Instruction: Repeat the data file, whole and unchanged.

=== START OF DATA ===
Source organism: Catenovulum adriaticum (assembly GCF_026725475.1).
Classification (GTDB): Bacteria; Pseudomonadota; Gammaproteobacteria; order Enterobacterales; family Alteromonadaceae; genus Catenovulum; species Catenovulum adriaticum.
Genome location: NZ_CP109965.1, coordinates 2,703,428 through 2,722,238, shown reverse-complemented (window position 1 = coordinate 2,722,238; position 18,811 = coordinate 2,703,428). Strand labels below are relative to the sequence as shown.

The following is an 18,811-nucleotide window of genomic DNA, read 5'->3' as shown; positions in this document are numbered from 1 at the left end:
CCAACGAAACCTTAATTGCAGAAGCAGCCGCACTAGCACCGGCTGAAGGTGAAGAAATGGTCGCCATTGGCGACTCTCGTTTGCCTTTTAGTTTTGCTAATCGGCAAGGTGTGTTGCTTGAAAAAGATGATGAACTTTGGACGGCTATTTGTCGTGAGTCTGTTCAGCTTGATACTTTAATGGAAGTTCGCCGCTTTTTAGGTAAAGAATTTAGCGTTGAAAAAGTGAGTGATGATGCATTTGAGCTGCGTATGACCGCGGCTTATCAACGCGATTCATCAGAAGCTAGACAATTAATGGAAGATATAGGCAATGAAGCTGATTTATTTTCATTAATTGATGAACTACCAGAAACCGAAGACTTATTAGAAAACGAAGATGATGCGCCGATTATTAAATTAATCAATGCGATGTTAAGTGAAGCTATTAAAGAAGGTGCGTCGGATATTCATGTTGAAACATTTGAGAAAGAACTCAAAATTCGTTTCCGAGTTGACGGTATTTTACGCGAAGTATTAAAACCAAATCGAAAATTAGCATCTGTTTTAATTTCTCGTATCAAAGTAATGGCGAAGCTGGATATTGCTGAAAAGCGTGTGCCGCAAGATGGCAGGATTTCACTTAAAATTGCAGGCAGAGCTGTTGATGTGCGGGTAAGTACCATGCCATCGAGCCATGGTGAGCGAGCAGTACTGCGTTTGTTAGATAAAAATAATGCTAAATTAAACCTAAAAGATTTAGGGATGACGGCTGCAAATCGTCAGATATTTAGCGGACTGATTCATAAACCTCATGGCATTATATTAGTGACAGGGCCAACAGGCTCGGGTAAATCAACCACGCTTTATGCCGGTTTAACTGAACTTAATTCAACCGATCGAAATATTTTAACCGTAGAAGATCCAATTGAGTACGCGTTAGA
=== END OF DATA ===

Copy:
Source organism: Catenovulum adriaticum (assembly GCF_026725475.1).
Classification (GTDB): Bacteria; Pseudomonadota; Gammaproteobacteria; order Enterobacterales; family Alteromonadaceae; genus Catenovulum; species Catenovulum adriaticum.
Genome location: NZ_CP109965.1, coordinates 2,703,428 through 2,722,238, shown reverse-complemented (window position 1 = coordinate 2,722,238; position 18,811 = coordinate 2,703,428). Strand labels below are relative to the sequence as shown.

The following is an 18,811-nucleotide window of genomic DNA, read 5'->3' as shown; positions in this document are numbered from 1 at the left end:
CCAACGAAACCTTAATTGCAGAAGCAGCCGCACTAGCACCGGCTGAAGGTGAAGAAATGGTCGCCATTGGCGACTCTCGTTTGCCTTTTAGTTTTGCTAATCGGCAAGGTGTGTTGCTTGAAAAAGATGATGAACTTTGGACGGCTATTTGTCGTGAGTCTGTTCAGCTTGATACTTTAATGGAAGTTCGCCGCTTTTTAGGTAAAGAATTTAGCGTTGAAAAAGTGAGTGATGATGCATTTGAGCTGCGTATGACCGCGGCTTATCAACGCGATTCATCAGAAGCTAGACAATTAATGGAAGATATAGGCAATGAAGCTGATTTATTTTCATTAATTGATGAACTACCAGAAACCGAAGACTTATTAGAAAACGAAGATGATGCGCCGATTATTAAATTAATCAATGCGATGTTAAGTGAAGCTATTAAAGAAGGTGCGTCGGATATTCATGTTGAAACATTTGAGAAAGAACTCAAAATTCGTTTCCGAGTTGACGGTATTTTACGCGAAGTATTAAAACCAAATCGAAAATTAGCATCTGTTTTAATTTCTCGTATCAAAGTAATGGCGAAGCTGGATATTGCTGAAAAGCGTGTGCCGCAAGATGGCAGGATTTCACTTAAAATTGCAGGCAGAGCTGTTGATGTGCGGGTAAGTACCATGCCATCGAGCCATGGTGAGCGAGCAGTACTGCGTTTGTTAGATAAAAATAATGCTAAATTAAACCTAAAAGATTTAGGGATGACGGCTGCAAATCGTCAGATATTTAGCGGACTGATTCATAAACCTCATGGCATTATATTAGTGACAGGGCCAACAGGCTCGGGTAAATCAACCACGCTTTATGCCGGTTTAACTGAACTTAATTCAACCGATCGAAATATTTTAACCGTAGAAGATCCAATTGAGTACGCGTTAGA